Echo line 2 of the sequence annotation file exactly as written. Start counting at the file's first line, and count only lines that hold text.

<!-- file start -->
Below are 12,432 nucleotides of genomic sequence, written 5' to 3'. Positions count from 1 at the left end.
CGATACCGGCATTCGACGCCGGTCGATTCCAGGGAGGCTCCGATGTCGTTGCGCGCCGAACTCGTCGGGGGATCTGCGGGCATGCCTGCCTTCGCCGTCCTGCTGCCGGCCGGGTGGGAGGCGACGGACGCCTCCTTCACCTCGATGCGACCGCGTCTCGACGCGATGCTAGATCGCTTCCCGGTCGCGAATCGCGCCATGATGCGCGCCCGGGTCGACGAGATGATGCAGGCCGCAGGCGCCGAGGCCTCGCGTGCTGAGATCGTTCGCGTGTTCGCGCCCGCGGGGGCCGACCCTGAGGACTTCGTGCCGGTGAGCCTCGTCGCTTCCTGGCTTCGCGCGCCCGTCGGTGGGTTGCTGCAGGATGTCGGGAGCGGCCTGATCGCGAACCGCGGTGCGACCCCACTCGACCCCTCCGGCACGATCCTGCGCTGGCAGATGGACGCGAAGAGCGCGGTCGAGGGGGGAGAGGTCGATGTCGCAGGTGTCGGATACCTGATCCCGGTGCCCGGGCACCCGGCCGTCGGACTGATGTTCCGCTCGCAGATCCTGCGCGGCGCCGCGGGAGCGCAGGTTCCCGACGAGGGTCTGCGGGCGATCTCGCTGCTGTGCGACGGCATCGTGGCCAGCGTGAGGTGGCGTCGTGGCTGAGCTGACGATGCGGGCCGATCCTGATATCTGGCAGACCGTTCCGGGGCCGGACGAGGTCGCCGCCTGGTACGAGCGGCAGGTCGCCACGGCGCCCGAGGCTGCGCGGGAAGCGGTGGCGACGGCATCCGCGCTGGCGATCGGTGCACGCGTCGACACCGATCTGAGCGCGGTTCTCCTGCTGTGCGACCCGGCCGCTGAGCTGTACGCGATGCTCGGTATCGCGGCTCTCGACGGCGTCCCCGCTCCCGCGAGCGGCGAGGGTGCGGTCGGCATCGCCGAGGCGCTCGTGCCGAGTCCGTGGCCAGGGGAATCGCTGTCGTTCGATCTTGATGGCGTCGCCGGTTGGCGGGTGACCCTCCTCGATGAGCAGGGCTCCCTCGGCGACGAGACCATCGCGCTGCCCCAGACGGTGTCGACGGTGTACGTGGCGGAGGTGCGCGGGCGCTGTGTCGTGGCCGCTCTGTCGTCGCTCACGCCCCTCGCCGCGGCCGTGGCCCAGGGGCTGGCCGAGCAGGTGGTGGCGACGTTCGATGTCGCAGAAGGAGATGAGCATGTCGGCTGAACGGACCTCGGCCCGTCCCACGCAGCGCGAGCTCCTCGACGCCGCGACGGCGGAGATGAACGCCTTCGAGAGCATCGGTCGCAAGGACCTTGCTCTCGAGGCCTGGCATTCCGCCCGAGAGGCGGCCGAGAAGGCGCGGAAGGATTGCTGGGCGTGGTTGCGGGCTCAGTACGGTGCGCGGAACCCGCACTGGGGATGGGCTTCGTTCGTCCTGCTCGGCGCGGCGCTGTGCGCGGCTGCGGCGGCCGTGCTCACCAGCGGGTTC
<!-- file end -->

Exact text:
CGATACCGGCATTCGACGCCGGTCGATTCCAGGGAGGCTCCGATGTCGTTGCGCGCCGAACTCGTCGGGGGATCTGCGGGCATGCCTGCCTTCGCCGTCCTGCTGCCGGCCGGGTGGGAGGCGACGGACGCCTCCTTCACCTCGATGCGACCGCGTCTCGACGCGATGCTAGATCGCTTCCCGGTCGCGAATCGCGCCATGATGCGCGCCCGGGTCGACGAGATGATGCAGGCCGCAGGCGCCGAGGCCTCGCGTGCTGAGATCGTTCGCGTGTTCGCGCCCGCGGGGGCCGACCCTGAGGACTTCGTGCCGGTGAGCCTCGTCGCTTCCTGGCTTCGCGCGCCCGTCGGTGGGTTGCTGCAGGATGTCGGGAGCGGCCTGATCGCGAACCGCGGTGCGACCCCACTCGACCCCTCCGGCACGATCCTGCGCTGGCAGATGGACGCGAAGAGCGCGGTCGAGGGGGGAGAGGTCGATGTCGCAGGTGTCGGATACCTGATCCCGGTGCCCGGGCACCCGGCCGTCGGACTGATGTTCCGCTCGCAGATCCTGCGCGGCGCCGCGGGAGCGCAGGTTCCCGACGAGGGTCTGCGGGCGATCTCGCTGCTGTGCGACGGCATCGTGGCCAGCGTGAGGTGGCGTCGTGGCTGAGCTGACGATGCGGGCCGATCCTGATATCTGGCAGACCGTTCCGGGGCCGGACGAGGTCGCCGCCTGGTACGAGCGGCAGGTCGCCACGGCGCCCGAGGCTGCGCGGGAAGCGGTGGCGACGGCATCCGCGCTGGCGATCGGTGCACGCGTCGACACCGATCTGAGCGCGGTTCTCCTGCTGTGCGACCCGGCCGCTGAGCTGTACGCGATGCTCGGTATCGCGGCTCTCGACGGCGTCCCCGCTCCCGCGAGCGGCGAGGGTGCGGTCGGCATCGCCGAGGCGCTCGTGCCGAGTCCGTGGCCAGGGGAATCGCTGTCGTTCGATCTTGATGGCGTCGCCGGTTGGCGGGTGACCCTCCTCGATGAGCAGGGCTCCCTCGGCGACGAGACCATCGCGCTGCCCCAGACGGTGTCGACGGTGTACGTGGCGGAGGTGCGCGGGCGCTGTGTCGTGGCCGCTCTGTCGTCGCTCACGCCCCTCGCCGCGGCCGTGGCCCAGGGGCTGGCCGAGCAGGTGGTGGCGACGTTCGATGTCGCAGAAGGAGATGAGCATGTCGGCTGAACGGACCTCGGCCCGTCCCACGCAGCGCGAGCTCCTCGACGCCGCGACGGCGGAGATGAACGCCTTCGAGAGCATCGGTCGCAAGGACCTTGCTCTCGAGGCCTGGCATTCCGCCCGAGAGGCGGCCGAGAAGGCGCGGAAGGATTGCTGGGCGTGGTTGCGGGCTCAGTACGGTGCGCGGAACCCGCACTGGGGATGGGCTTCGTTCGTCCTGCTCGGCGCGGCGCTGTGCGCGGCTGCGGCGGCCGTGCTCACCAGCGGGTTC